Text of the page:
Psychotherapists Carl Rogers and William Coulson arranged for the nuns to take part in encounter group, essentially a form of fashionable 60s group psychotherapy aimed at well people rather than patients for ‘personal growth’.

The effect was disastrous for the convent, with hundreds of the nuns defaulting on their vows, and several, including Sister Mary Benjamin, discovering repressed lesbian desires.

The convent eventually collapsed and was closed in 1970.

There’s a brief online article that also recounts this story and I was intrigued to see a footnote at the end:

Having abandoned his once lucrative career, Dr. William Coulson now lectures to Catholic and Protestant groups on the dangers of psychotherapy, with a particular emphasis upon the “encounter group” dynamic.

There’s a whole novel right there in that footnote.

Link to summary of ‘Psychiatric Illness in the Clergy’.
Link to online article about Dr William Coulson.

Between a rock and a kind face

Newsweek has an article on human good and evil that trots out the usual Milgram-fuelled moral pondering before morphing into a fascinating piece on the psychology of compassion.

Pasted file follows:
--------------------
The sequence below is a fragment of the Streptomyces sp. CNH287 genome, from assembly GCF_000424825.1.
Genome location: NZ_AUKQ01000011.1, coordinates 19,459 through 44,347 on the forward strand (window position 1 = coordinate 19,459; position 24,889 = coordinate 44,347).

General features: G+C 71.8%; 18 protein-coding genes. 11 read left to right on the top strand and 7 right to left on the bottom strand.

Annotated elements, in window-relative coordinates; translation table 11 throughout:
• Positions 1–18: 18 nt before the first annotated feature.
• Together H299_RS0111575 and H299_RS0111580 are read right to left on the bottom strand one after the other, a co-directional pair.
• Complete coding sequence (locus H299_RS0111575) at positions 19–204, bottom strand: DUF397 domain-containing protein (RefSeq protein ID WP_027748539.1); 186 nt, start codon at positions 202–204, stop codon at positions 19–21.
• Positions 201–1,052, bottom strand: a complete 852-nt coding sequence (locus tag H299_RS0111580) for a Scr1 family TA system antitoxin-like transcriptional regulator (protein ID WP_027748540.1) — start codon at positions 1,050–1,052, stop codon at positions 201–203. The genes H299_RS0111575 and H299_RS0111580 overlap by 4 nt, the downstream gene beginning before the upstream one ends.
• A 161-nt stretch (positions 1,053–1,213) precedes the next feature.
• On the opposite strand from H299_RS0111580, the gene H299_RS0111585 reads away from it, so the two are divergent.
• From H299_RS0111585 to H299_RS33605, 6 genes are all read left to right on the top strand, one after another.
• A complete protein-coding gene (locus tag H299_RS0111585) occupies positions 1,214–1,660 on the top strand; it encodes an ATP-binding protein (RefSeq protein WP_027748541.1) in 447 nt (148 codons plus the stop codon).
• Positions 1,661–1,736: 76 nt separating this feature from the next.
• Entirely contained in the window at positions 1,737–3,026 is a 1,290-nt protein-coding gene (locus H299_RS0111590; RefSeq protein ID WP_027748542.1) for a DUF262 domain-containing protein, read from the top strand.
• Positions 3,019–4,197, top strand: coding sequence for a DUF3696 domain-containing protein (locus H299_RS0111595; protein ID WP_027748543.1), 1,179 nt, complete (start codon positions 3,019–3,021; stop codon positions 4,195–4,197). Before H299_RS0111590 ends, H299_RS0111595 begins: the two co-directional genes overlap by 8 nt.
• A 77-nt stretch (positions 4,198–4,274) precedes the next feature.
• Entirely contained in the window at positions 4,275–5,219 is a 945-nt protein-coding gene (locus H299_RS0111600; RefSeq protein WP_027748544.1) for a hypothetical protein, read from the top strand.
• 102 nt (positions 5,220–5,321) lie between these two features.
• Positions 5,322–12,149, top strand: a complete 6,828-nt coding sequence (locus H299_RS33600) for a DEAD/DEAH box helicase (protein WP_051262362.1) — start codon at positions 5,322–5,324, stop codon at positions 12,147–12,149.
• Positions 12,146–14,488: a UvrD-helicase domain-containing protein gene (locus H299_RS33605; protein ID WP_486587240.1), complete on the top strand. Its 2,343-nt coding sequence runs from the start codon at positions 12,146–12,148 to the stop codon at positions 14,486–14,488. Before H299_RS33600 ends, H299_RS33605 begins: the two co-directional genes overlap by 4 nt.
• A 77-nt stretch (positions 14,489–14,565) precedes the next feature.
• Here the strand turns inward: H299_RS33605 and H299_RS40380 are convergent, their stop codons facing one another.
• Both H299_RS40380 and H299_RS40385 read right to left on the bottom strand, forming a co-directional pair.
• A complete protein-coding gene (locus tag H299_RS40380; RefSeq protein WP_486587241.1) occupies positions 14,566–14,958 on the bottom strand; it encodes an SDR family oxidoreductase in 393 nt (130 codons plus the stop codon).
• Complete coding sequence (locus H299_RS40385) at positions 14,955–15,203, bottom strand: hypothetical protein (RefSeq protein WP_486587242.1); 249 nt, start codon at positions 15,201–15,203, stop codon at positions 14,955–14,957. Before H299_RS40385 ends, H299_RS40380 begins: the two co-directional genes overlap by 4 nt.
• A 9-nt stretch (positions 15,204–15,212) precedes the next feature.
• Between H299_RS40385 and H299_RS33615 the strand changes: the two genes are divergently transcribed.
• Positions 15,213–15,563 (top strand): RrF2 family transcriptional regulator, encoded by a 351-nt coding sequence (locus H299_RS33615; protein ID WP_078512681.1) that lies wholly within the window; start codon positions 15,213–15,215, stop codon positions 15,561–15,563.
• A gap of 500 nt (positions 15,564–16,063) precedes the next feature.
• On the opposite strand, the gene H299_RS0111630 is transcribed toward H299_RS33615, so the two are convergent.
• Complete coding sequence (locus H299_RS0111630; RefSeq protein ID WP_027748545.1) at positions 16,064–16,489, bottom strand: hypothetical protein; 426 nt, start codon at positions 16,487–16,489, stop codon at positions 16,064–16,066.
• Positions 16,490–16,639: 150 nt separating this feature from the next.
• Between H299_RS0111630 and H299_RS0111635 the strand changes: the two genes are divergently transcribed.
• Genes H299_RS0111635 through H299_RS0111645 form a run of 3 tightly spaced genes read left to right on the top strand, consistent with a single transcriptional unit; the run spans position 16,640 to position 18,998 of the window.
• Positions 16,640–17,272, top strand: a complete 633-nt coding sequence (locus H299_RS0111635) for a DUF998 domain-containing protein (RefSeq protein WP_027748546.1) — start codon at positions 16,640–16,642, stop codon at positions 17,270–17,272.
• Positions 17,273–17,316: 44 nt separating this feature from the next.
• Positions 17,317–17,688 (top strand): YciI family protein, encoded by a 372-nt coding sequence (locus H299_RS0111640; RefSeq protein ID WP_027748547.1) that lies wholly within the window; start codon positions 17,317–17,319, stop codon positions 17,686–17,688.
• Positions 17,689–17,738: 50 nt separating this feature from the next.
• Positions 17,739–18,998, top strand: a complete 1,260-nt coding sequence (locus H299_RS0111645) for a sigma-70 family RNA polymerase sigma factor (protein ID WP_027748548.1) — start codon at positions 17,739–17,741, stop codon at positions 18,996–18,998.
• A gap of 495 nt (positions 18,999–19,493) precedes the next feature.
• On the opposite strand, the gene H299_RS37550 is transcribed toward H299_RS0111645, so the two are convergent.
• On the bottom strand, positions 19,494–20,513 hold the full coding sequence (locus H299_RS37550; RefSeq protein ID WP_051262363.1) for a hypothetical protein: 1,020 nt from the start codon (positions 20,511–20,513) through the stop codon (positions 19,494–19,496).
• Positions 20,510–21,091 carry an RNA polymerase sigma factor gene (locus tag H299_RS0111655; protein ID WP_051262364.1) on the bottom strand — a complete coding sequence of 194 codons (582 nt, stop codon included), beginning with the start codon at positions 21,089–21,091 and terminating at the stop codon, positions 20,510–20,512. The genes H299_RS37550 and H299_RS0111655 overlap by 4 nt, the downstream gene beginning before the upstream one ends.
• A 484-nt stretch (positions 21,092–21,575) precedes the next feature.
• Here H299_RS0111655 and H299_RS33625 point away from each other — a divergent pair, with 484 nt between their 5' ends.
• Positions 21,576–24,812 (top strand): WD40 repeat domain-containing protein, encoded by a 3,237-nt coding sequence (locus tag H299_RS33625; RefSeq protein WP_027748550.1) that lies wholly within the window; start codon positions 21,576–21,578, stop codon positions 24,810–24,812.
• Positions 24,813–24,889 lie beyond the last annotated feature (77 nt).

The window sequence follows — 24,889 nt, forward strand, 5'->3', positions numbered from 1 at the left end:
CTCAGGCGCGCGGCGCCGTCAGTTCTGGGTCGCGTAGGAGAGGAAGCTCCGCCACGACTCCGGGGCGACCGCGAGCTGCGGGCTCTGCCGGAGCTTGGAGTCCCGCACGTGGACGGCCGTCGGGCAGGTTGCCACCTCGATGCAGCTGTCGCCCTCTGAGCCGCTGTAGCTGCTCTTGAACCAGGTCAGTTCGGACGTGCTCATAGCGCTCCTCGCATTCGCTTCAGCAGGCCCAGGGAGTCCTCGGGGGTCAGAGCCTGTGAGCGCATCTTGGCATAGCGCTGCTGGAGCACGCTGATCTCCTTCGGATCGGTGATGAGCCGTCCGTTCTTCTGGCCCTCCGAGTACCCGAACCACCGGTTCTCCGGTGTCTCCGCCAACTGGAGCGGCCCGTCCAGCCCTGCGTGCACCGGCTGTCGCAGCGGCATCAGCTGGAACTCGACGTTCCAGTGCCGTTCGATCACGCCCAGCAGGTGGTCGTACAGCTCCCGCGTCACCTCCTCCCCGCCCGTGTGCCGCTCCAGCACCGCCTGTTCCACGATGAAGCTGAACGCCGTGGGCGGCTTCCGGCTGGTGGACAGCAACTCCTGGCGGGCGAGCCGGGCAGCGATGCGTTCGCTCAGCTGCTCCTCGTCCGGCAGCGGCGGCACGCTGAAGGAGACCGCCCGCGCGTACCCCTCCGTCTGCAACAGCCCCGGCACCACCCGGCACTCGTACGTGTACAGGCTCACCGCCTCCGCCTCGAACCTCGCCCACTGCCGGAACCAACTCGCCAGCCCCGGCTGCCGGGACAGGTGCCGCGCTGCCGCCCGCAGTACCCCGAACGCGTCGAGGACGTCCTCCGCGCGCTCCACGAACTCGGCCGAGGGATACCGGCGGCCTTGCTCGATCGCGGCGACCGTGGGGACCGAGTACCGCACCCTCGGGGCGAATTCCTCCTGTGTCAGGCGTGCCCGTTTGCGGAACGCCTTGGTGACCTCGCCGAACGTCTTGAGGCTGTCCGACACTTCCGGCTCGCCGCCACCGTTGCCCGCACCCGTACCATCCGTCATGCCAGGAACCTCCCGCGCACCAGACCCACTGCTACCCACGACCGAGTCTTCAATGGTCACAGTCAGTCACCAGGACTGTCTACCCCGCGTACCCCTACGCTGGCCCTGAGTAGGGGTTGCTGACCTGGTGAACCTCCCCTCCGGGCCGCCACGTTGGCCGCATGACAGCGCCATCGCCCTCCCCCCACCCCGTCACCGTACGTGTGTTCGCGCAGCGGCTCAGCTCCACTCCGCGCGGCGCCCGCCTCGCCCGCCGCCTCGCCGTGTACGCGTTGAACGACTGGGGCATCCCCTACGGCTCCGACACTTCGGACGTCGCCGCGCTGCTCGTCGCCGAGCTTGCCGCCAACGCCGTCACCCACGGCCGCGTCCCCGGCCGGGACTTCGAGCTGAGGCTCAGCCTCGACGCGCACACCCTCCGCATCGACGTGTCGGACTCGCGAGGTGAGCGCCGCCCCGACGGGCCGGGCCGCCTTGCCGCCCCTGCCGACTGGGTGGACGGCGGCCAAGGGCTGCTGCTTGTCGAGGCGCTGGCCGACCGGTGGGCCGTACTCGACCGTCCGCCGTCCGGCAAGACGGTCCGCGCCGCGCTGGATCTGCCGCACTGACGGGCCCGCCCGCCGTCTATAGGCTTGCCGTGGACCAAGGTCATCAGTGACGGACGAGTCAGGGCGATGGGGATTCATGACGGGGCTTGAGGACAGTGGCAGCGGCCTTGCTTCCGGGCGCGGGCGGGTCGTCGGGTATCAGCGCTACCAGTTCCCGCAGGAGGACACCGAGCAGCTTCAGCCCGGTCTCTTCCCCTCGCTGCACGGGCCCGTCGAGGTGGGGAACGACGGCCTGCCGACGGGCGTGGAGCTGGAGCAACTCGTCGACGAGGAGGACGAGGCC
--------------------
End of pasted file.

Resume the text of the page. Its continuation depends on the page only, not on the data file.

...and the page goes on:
The most interesting part is where it discusses which psychological traits predict compassionate behaviour:

A specific cluster of emotional traits seem to go along with compassion. People who are emotionally secure, who view life’s problems as manageable and who feel safe and protected tend to show the greatest empathy for strangers and to act altruistically and compassionately.

In contrast, people who are anxious about their own worth and competence, who avoid close relationships or are clingy in those they have tend to be less altruistic and less generous, psychologists Philip Shaver of the University of California, Davis, and Mario Mikulincer of Bar-Ilan University in Israel have found in a series of experiments. Such people are less likely to care for the elderly, for instance, or to donate blood.

The Newsweek article labels these characteristics ’emotional traits’ but the researchers are actually using the psychological concept of attachment – an approach to relationships and human interaction style that can be seen throughout the lifespan.

The same research team has completed studies showing that increasing people’s perceived security increases altruistic behaviour.